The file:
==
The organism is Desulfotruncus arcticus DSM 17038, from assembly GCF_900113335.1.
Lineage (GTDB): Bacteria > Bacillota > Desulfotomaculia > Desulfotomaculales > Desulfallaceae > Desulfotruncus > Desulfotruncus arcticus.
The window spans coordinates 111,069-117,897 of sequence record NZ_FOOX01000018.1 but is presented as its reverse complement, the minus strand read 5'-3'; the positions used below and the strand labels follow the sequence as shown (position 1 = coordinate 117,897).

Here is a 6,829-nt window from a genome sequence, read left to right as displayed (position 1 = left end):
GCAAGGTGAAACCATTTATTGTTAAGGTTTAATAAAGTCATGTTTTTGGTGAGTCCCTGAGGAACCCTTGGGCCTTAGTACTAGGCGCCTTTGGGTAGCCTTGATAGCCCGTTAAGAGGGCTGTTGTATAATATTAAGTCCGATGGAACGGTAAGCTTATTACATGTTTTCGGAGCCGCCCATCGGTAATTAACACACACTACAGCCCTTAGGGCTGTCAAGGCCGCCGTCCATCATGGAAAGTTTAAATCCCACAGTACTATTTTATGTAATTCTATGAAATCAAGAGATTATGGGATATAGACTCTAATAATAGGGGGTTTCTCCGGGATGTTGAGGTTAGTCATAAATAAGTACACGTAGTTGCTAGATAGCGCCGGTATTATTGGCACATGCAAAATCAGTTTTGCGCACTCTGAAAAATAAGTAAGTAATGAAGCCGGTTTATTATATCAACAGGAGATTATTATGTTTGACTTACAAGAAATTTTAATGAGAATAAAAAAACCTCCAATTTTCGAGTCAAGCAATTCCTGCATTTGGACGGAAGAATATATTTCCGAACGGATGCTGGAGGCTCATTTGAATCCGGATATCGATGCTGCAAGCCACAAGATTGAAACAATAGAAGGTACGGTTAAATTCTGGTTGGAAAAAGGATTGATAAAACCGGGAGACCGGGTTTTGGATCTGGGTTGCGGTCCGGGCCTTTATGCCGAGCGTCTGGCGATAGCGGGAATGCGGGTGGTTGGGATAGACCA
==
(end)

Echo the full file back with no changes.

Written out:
The organism is Desulfotruncus arcticus DSM 17038, from assembly GCF_900113335.1.
Lineage (GTDB): Bacteria > Bacillota > Desulfotomaculia > Desulfotomaculales > Desulfallaceae > Desulfotruncus > Desulfotruncus arcticus.
The window spans coordinates 111,069-117,897 of sequence record NZ_FOOX01000018.1 but is presented as its reverse complement, the minus strand read 5'-3'; the positions used below and the strand labels follow the sequence as shown (position 1 = coordinate 117,897).

Here is a 6,829-nt window from a genome sequence, read left to right as displayed (position 1 = left end):
GCAAGGTGAAACCATTTATTGTTAAGGTTTAATAAAGTCATGTTTTTGGTGAGTCCCTGAGGAACCCTTGGGCCTTAGTACTAGGCGCCTTTGGGTAGCCTTGATAGCCCGTTAAGAGGGCTGTTGTATAATATTAAGTCCGATGGAACGGTAAGCTTATTACATGTTTTCGGAGCCGCCCATCGGTAATTAACACACACTACAGCCCTTAGGGCTGTCAAGGCCGCCGTCCATCATGGAAAGTTTAAATCCCACAGTACTATTTTATGTAATTCTATGAAATCAAGAGATTATGGGATATAGACTCTAATAATAGGGGGTTTCTCCGGGATGTTGAGGTTAGTCATAAATAAGTACACGTAGTTGCTAGATAGCGCCGGTATTATTGGCACATGCAAAATCAGTTTTGCGCACTCTGAAAAATAAGTAAGTAATGAAGCCGGTTTATTATATCAACAGGAGATTATTATGTTTGACTTACAAGAAATTTTAATGAGAATAAAAAAACCTCCAATTTTCGAGTCAAGCAATTCCTGCATTTGGACGGAAGAATATATTTCCGAACGGATGCTGGAGGCTCATTTGAATCCGGATATCGATGCTGCAAGCCACAAGATTGAAACAATAGAAGGTACGGTTAAATTCTGGTTGGAAAAAGGATTGATAAAACCGGGAGACCGGGTTTTGGATCTGGGTTGCGGTCCGGGCCTTTATGCCGAGCGTCTGGCGATAGCGGGAATGCGGGTGGTTGGGATAGACCA